(dih-pahrt-muhnt man-ij-muhnt) (n.)
The practice of overseeing a specific department in a retail setting. Department managers not only engage in daily customer service, but they also lead a group of sales floor associates specializing in a certain type of merchandise. Retail establishments are broken into sections for ease of organization, and this makes navigating through the store easier for customers. A department manager takes responsibility for one section of the store, and duties often include ensuring that the shelving remains efficiently organized and keeping the inventory continually in stock.
Much of the daily freight handling and customer service issues can be delegated to sales floor associates. A department manager, however, must take responsibility for ordering and replenishing. To do this effectively, the manager must have a thorough knowledge of daily, weekly and monthly sales numbers. Attention to these figures will help keep inventory levels accurate. This is why many department managers use company-programmed, hand-held computers, although some stores may rely on an older system of paper-based ordering. Irregularities in shipping may lead to overstock issues, which can be resolved through price cutting or creating feature displays. Failure to keep inventory organized and at adequate levels may result in a drop in a store's profit margins.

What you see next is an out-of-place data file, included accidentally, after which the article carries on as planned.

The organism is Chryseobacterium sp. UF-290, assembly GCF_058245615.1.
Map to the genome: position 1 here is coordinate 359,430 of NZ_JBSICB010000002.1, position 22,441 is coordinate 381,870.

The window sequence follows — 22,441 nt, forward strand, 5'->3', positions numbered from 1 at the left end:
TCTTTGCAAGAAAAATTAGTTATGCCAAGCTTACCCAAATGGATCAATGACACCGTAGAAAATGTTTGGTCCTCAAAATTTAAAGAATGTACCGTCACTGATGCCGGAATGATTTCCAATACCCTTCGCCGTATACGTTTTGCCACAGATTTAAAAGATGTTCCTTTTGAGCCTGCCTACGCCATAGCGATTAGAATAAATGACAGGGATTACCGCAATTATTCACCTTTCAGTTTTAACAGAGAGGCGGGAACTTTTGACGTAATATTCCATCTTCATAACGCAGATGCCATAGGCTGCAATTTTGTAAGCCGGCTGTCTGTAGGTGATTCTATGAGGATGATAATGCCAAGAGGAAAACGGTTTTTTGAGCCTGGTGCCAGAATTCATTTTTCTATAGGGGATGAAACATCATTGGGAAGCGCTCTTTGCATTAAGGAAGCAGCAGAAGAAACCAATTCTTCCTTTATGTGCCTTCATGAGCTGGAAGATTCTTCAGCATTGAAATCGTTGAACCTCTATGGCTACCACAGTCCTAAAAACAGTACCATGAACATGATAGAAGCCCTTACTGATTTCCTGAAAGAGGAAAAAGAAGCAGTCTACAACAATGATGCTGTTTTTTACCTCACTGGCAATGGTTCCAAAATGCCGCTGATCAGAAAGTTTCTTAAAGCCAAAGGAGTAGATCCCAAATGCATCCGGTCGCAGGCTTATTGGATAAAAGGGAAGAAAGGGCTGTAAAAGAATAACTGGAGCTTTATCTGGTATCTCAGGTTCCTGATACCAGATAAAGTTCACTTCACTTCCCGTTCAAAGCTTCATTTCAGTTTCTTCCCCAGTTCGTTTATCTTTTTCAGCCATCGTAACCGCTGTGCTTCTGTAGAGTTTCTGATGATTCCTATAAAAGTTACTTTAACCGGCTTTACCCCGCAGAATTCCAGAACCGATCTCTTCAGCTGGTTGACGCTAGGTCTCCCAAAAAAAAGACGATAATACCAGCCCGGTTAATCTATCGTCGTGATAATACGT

Although department managers may make many of the decisions on their own, they are not the final authorities in their respective stores. A department manager is often tasked to fulfill an assistant or store manager's vision or set of plans. Upper-level management often provides written notes on what must be accomplished, and the department manager delegates these priorities to sales floor associates. This leads the department manager to act as a liaison between rank-and-file employees and upper management. If these tasks are not completed, the department manager is often held accountable.